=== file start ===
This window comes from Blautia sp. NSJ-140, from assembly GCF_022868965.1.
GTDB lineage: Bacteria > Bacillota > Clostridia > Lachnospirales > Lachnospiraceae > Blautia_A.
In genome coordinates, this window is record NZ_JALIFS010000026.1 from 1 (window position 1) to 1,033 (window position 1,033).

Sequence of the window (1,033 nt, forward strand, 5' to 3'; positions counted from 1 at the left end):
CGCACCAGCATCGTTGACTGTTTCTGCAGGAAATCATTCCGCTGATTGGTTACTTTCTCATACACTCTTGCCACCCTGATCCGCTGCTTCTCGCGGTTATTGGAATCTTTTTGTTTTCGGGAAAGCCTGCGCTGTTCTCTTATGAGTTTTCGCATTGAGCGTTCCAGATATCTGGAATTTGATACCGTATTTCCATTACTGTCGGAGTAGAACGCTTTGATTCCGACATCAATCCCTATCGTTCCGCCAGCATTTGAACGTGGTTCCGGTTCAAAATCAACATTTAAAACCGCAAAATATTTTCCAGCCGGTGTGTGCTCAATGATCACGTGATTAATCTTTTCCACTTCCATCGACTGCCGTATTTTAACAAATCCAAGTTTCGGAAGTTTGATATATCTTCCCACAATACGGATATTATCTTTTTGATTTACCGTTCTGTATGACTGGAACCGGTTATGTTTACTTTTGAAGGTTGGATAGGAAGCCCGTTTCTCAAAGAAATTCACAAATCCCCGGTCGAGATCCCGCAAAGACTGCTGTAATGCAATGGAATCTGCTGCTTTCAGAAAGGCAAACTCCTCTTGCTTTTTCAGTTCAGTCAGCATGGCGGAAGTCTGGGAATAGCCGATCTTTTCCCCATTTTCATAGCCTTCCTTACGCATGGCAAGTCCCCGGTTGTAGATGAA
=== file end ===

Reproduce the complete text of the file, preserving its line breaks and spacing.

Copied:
This window comes from Blautia sp. NSJ-140, from assembly GCF_022868965.1.
GTDB lineage: Bacteria > Bacillota > Clostridia > Lachnospirales > Lachnospiraceae > Blautia_A.
In genome coordinates, this window is record NZ_JALIFS010000026.1 from 1 (window position 1) to 1,033 (window position 1,033).

Sequence of the window (1,033 nt, forward strand, 5' to 3'; positions counted from 1 at the left end):
CGCACCAGCATCGTTGACTGTTTCTGCAGGAAATCATTCCGCTGATTGGTTACTTTCTCATACACTCTTGCCACCCTGATCCGCTGCTTCTCGCGGTTATTGGAATCTTTTTGTTTTCGGGAAAGCCTGCGCTGTTCTCTTATGAGTTTTCGCATTGAGCGTTCCAGATATCTGGAATTTGATACCGTATTTCCATTACTGTCGGAGTAGAACGCTTTGATTCCGACATCAATCCCTATCGTTCCGCCAGCATTTGAACGTGGTTCCGGTTCAAAATCAACATTTAAAACCGCAAAATATTTTCCAGCCGGTGTGTGCTCAATGATCACGTGATTAATCTTTTCCACTTCCATCGACTGCCGTATTTTAACAAATCCAAGTTTCGGAAGTTTGATATATCTTCCCACAATACGGATATTATCTTTTTGATTTACCGTTCTGTATGACTGGAACCGGTTATGTTTACTTTTGAAGGTTGGATAGGAAGCCCGTTTCTCAAAGAAATTCACAAATCCCCGGTCGAGATCCCGCAAAGACTGCTGTAATGCAATGGAATCTGCTGCTTTCAGAAAGGCAAACTCCTCTTGCTTTTTCAGTTCAGTCAGCATGGCGGAAGTCTGGGAATAGCCGATCTTTTCCCCATTTTCATAGCCTTCCTTACGCATGGCAAGTCCCCGGTTGTAGATGAA